Hippocampal-dependent memory is impaired in heterozygous GAP-43 knockout mice

Jerome L. Rekart, Karina Meiri, Aryeh Routtenberg*

*Corresponding author for this work

Research output: Contribution to journalArticlepeer-review

68 Scopus citations


Cajal proposed that the rearrangement and growth of neurites and synaptic terminals is a substrate for the formation and storage of long-term memories. Proteins that regulate this learning-dependent growth are therefore likely to be "core determinants" (Sanes and Lichtman, Nat Neurosci 1999; 2:597-604) of such information storage processes. Although the growth-associated, protein kinase C (PKC) substrate GAP-43 has been oft-implicated in synaptic plasticity and memory, it has never been demonstrated that a reduction in the level of this protein has a deleterious effect on memory, because most homozygotes die perinatally. In this report, we observe significant memory impairments in heterozygous GAP-43 knockout mice with CAP-43 levels reduced by one-half. Impaired memory for a context was demonstrated in contextual fear conditioning. Importantly, no significant impairments in cued conditioning or on tests of nociceptive or auditory perception were observed in the heterozygous knockout, indicating that the observed impairments were unlikely related to performance or acquisition factors and are the result of reduced GAP-43 levels in the hippocampus. The present results, taken together with the prior demonstration of enhanced memory in transgenic mice overexpressing GAP-43, provide strong evidence for a pivotal role of hippocampal GAP-43 in the bidirectional regulation of mnemonic processing.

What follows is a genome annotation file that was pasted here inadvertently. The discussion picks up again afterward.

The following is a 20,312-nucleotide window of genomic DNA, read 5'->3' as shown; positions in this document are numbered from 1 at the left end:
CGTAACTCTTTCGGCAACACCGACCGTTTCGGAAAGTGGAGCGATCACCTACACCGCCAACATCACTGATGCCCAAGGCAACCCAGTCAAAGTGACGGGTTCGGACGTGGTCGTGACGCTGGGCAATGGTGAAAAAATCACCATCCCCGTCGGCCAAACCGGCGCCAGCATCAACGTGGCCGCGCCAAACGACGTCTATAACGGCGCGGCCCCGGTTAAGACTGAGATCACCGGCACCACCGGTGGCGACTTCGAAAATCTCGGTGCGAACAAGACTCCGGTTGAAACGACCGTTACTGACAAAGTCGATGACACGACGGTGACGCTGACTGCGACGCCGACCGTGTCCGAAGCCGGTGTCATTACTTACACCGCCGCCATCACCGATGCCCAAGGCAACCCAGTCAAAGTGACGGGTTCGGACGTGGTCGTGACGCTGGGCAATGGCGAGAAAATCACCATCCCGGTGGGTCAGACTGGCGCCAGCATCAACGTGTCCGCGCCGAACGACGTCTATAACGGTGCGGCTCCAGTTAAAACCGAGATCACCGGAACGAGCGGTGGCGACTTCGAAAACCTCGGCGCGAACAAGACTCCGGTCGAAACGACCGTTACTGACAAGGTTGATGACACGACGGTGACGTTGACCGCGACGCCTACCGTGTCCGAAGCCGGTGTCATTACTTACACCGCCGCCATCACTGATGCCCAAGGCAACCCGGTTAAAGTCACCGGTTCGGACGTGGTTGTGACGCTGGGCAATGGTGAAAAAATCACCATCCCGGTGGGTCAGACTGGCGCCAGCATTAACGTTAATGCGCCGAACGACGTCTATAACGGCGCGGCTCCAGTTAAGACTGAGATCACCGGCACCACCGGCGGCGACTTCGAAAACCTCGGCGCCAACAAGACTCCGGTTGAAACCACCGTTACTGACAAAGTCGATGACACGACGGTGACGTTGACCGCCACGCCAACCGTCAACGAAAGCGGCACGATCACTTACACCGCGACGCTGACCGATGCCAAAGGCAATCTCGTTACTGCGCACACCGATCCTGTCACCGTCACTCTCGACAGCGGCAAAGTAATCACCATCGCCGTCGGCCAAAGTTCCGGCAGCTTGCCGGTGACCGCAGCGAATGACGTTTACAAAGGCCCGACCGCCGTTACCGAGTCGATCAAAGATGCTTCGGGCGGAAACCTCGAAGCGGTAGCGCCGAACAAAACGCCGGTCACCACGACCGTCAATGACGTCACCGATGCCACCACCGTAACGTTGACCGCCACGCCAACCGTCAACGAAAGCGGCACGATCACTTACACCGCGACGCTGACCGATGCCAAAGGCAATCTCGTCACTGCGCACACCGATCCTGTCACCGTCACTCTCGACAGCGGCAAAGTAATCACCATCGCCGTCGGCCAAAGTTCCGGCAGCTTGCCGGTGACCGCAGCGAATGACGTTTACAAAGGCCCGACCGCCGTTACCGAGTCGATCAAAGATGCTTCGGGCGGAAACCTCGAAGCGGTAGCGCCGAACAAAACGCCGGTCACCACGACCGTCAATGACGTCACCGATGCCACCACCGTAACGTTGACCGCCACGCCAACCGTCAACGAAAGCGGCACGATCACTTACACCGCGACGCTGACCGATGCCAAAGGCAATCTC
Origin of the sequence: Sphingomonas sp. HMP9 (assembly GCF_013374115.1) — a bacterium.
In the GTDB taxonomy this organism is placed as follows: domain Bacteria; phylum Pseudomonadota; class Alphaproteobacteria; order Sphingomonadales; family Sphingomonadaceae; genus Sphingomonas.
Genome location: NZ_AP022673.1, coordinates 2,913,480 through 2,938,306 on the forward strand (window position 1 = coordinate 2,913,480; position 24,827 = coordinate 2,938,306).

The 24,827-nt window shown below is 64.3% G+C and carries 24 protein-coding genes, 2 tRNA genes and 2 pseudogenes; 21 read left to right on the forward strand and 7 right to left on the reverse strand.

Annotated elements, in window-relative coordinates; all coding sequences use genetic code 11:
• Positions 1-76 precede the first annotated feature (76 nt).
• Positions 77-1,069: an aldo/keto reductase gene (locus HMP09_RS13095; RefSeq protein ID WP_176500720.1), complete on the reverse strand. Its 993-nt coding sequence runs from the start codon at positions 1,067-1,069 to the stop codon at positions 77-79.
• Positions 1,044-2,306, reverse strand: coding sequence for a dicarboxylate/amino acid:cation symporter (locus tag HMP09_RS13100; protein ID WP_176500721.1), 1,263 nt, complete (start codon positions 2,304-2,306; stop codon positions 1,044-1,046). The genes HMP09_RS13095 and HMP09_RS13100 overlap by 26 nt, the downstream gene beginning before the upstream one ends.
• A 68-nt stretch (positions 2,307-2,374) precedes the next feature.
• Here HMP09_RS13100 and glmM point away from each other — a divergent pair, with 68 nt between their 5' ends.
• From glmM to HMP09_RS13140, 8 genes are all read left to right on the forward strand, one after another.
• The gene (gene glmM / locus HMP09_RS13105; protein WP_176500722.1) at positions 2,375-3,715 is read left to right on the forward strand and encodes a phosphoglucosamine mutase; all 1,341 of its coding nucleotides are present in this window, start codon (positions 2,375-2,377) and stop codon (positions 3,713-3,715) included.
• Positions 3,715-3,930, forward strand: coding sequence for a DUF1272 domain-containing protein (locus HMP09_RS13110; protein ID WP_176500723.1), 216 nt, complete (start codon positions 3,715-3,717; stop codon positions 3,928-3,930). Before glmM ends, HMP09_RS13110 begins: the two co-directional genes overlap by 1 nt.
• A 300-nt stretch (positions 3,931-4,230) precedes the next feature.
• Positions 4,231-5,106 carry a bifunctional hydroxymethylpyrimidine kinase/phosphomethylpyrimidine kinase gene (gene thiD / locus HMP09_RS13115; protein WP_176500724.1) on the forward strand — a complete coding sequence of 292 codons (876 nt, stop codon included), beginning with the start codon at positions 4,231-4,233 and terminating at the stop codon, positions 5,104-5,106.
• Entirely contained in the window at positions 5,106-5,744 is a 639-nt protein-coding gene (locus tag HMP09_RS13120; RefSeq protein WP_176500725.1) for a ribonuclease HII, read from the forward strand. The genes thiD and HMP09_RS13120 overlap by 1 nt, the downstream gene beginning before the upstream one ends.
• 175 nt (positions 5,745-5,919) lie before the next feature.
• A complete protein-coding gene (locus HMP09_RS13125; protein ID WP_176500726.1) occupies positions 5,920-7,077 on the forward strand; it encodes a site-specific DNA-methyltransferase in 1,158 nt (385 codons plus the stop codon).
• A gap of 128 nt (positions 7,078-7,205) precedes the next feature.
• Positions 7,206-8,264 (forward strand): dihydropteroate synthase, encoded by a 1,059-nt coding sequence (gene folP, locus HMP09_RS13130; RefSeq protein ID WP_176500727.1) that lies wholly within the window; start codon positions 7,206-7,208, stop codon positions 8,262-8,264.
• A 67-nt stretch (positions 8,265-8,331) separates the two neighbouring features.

Original languageEnglish (US)
Pages (from-to)1-7
Number of pages7
Issue number1
StatePublished - 2005


  • Amygdala
  • Bidirectional
  • Contextual fear conditioning
  • Hippocampus
  • Spatial memory

ASJC Scopus subject areas

  • Cognitive Neuroscience


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